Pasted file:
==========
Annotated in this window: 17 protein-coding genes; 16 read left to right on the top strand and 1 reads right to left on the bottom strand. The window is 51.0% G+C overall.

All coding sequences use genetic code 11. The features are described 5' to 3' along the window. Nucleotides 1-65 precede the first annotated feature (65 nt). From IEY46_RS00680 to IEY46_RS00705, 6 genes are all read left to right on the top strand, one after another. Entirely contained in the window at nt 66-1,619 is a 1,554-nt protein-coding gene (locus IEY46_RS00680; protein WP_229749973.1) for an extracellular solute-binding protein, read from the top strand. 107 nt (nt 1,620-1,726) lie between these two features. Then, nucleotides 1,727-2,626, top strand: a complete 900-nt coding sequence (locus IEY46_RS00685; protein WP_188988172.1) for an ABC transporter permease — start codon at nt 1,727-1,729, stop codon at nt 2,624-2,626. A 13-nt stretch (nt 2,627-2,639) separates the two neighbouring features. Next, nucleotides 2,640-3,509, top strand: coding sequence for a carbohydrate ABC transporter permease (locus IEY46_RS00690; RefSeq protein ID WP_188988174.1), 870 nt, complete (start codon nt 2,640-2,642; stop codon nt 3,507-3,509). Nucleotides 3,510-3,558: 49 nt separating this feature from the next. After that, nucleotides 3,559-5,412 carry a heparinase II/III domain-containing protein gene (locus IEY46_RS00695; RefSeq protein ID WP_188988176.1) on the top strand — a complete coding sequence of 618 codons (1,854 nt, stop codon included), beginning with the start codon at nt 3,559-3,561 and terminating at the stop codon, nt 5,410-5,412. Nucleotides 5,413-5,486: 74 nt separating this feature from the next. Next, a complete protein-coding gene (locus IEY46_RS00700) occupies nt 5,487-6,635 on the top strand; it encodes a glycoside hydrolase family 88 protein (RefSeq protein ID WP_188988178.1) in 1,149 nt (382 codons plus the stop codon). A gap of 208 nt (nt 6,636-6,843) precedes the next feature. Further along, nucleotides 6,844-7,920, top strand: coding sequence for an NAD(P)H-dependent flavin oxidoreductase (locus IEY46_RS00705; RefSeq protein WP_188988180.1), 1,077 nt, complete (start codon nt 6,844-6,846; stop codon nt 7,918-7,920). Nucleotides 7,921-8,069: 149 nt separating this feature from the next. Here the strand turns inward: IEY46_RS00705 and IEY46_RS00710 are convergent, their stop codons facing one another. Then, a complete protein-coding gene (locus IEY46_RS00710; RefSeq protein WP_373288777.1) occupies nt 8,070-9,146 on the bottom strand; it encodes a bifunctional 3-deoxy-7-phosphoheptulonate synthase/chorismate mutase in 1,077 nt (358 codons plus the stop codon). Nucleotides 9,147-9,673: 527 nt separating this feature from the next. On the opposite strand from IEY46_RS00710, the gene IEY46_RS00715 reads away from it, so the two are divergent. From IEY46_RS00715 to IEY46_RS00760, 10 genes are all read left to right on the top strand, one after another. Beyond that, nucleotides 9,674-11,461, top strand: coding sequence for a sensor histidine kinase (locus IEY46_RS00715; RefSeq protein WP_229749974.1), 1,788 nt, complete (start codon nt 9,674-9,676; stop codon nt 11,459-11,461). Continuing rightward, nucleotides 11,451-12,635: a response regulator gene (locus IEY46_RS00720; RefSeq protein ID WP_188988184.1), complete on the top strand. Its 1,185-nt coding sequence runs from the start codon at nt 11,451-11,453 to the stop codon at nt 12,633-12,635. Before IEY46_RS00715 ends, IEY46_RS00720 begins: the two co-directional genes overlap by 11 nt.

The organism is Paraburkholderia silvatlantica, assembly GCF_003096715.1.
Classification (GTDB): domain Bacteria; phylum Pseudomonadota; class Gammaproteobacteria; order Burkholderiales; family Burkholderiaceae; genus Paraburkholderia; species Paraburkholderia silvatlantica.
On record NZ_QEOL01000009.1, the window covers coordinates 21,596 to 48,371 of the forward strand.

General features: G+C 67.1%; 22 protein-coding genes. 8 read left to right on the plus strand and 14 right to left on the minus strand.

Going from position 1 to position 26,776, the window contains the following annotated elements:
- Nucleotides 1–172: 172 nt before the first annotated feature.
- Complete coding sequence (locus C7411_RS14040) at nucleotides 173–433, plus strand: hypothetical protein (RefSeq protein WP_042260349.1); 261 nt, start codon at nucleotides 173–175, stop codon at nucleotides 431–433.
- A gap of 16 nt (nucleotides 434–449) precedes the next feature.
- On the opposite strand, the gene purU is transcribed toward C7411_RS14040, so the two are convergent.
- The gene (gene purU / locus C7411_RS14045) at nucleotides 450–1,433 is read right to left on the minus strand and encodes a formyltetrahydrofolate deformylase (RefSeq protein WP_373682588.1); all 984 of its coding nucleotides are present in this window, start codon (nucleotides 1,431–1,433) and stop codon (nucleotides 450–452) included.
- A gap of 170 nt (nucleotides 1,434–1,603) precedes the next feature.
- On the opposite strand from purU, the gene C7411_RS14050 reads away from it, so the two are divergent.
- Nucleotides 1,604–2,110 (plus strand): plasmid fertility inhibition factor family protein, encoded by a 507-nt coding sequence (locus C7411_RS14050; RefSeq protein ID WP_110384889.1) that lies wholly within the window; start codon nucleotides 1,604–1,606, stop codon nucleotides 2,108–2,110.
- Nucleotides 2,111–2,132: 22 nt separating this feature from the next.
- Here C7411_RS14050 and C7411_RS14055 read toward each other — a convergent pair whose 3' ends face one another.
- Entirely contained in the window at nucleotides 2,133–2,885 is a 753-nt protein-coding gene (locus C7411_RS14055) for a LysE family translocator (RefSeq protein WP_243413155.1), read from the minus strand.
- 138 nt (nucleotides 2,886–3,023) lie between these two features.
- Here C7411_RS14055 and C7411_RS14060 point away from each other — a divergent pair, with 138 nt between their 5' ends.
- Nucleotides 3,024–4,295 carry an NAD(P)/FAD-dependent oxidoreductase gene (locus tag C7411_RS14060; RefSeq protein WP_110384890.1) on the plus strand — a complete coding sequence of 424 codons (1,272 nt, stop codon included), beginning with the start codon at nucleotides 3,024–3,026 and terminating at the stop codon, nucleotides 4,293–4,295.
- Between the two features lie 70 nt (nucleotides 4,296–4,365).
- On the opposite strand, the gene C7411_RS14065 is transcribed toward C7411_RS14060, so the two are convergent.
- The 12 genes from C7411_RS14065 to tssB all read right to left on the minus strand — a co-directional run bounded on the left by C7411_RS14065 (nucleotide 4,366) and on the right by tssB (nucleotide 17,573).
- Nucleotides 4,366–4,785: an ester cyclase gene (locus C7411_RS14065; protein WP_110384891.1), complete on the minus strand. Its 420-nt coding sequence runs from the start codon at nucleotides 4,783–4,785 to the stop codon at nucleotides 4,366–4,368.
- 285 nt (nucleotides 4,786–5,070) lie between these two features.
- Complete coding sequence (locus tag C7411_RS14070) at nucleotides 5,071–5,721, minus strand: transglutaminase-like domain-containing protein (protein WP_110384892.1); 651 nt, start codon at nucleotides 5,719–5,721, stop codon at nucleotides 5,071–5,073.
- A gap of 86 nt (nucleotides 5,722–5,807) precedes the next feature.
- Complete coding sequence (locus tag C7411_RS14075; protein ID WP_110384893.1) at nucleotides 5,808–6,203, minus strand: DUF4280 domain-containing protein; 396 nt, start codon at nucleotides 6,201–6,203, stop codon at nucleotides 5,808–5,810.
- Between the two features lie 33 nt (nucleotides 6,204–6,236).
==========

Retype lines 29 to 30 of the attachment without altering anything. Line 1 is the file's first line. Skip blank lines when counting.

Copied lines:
- Complete coding sequence (locus tag C7411_RS14075; protein ID WP_110384893.1) at nucleotides 5,808–6,203, minus strand: DUF4280 domain-containing protein; 396 nt, start codon at nucleotides 6,201–6,203, stop codon at nucleotides 5,808–5,810.
- Between the two features lie 33 nt (nucleotides 6,204–6,236).